On this page



The opinions expressed herein are my own personal opinions and do not represent my employer's view in anyway.

RSS 2.0 | Atom 1.0 | CDF

Send mail to the author(s) E-mail

Total Posts: 154
This Year: 0
This Month: 0
This Week: 0
Comments: 280

Sign In
Pick a theme:

 Thursday, 09 December 2004
Thursday, 09 December 2004 17:09:23 (Central Standard Time, UTC-06:00) ( )

Welcome to my personal blog. Sure, I've got an already-established blog for professional purposes, and I have a regular web site for support of my books, articles and speaking. But what I didn't have until now was a forum for discussing all the other aspects of my life.

Frankly I wasn’t in a hurry, because I figured that most people were interested in my thoughts on distributed object-oriented architecture, SOA and various related topics. But it turns out that a fair number of people are interested in seeing behind that external façade, so here goes…

I like to think of myself as having a broad range of interests, which tends to make a person pretty darn eclectic. It also means that I shatter stereotypes and span worldviews without giving them a thought. As I see it, that makes life interesting.

My professional and personal life blur because I’m quite passionate about computer programming and computer science. I consider myself to be about as fortunate as possible, since my job and my hobby overlap to an extremely large degree. I equate it to the tiny number of people out there who make a living crafting with wood or clay. They’ve merged their vocation with their passion, as have I.

But beyond computer science I have many wide-ranging interests, including politics, religion, hunting, fishing, science fiction, role-playing games, fast cars, hard and/or alternative rock music, history and on and on.

I don’t think it is practical to achieve the holistic understanding of the “knowledge of man” that some people had during The Renaissance or in the mid-to-late 1700’s when the US was being defined. But that’s my ideal. It is that kind of understanding across disciplines, across cultures and across beliefs that I find compelling.

Thus the choice of Illiante in the address of this blog. The term Illiante comes from a role-playing world of my design – a totally fictitious world where magic is real and where the barriers between worlds can sometimes be crossed. An Illiante is a spirit walker. In this world some few people are born with the natural ability to see both the real world and the spirit world. If they are found early enough in life, their special sight can be harnessed and they can be trained to become an Illiante. Otherwise they go insane – constantly seeing things that no one else can see and not knowing how to deal with the special sight causes their mind to give way.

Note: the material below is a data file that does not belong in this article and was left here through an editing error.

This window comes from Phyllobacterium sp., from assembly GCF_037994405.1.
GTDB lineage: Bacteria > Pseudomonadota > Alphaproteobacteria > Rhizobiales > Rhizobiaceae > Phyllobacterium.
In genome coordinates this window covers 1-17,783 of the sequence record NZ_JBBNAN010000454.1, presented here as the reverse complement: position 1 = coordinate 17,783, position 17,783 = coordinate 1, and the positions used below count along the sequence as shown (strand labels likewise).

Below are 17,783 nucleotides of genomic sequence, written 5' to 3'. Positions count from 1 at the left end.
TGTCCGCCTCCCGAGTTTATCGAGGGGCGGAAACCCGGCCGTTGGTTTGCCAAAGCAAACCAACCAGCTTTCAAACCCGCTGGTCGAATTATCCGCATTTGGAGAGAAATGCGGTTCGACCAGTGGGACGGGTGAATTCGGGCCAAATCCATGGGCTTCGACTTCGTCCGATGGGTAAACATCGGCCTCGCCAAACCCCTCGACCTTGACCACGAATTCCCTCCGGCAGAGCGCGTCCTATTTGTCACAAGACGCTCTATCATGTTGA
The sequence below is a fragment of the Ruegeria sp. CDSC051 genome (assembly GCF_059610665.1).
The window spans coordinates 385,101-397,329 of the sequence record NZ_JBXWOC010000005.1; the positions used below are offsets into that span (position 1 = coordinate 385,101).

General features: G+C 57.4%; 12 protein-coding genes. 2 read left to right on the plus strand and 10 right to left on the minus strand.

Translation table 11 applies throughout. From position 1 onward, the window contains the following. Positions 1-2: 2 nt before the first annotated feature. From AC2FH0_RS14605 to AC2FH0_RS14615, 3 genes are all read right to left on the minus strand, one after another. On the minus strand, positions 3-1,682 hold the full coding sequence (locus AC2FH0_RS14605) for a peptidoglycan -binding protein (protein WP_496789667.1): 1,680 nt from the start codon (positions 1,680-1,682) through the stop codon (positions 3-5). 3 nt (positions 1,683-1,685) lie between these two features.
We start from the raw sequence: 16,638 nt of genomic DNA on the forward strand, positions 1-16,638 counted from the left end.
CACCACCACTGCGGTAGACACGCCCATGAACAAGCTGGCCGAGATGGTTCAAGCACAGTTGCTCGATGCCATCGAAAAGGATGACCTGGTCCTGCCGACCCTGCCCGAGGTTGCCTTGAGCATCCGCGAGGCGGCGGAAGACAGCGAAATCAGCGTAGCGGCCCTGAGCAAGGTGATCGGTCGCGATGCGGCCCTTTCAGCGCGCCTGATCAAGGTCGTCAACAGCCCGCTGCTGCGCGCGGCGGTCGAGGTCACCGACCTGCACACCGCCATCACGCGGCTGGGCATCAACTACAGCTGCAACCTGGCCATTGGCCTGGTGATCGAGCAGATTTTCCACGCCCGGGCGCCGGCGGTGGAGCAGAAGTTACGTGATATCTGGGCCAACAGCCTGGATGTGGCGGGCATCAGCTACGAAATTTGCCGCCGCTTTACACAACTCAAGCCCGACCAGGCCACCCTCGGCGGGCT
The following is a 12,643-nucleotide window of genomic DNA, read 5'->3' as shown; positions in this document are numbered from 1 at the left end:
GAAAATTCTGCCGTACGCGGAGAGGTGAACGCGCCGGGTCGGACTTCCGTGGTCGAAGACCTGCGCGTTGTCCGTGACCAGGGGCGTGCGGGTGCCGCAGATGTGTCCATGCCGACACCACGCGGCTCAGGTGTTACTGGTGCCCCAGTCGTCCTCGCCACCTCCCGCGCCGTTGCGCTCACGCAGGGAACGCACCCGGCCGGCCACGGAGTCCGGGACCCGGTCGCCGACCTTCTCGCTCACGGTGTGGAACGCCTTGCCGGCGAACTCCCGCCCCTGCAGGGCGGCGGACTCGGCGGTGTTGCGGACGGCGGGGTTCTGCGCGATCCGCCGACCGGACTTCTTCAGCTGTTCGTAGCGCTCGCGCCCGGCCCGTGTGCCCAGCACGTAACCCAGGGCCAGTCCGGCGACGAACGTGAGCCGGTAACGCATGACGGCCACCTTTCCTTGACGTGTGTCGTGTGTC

So an Illiante sees across boundaries, across barriers and constantly strives to merge the concepts into a holistic worldview. They are seekers of understanding and insight.

I think this roughly mirrors my own worldview. Our world is divided (increasingly it seems) into sub-cultures and sub-communities. These exist based on religion, social standing, racial background, national boundaries, level of education, level of tolerance for others, population density and countless other factors.

What’s frustrating to me is that we are all much more alike than we are different, yet for some unfathomable reason we choose to dwell on the differences more than the similarities. On the positive end, this leads to constructive dialog and shared understanding. But on the negative end this leads to hatred and outright conflict.

What I don’t understand, is why there seems to be a trend toward the negative. Fewer and fewer people are willing to acknowledge that other sub-communities have value, much less valid insights into the nature of the universe or humanity. From there it is but a tiny step to deciding that anyone outside your particular sub-community isn’t even a ”real person”. Or the rationalized version, where everyone is a “child of god”, but some are so misled that virtually any means are acceptable to “bring them to the light”. Fill in your favorite extremist phrases and you get the idea.

Either way, once someone is capable of marginalizing others, they are lost to society at large. They become consumed by hatred (even if it is disguised as “love for the misguided” ), and they are no longer contributors to the community-at-large, but rather they are destructive and counter-productive.

This is not to say that people shouldn’t have opinions or values or ethics. Far from it! Nor is it to say that sub-communities shouldn’t form based on groups of like-minded people.

But it is to say that people need to recognize that we live (and have always lived) in a complex, multi-faceted world that is composed of many sub-communities. These sub-communities have, do and will interact. As supposedly civilized beings, we should strive to interact in a productive manner – leading to dialog and shared understanding.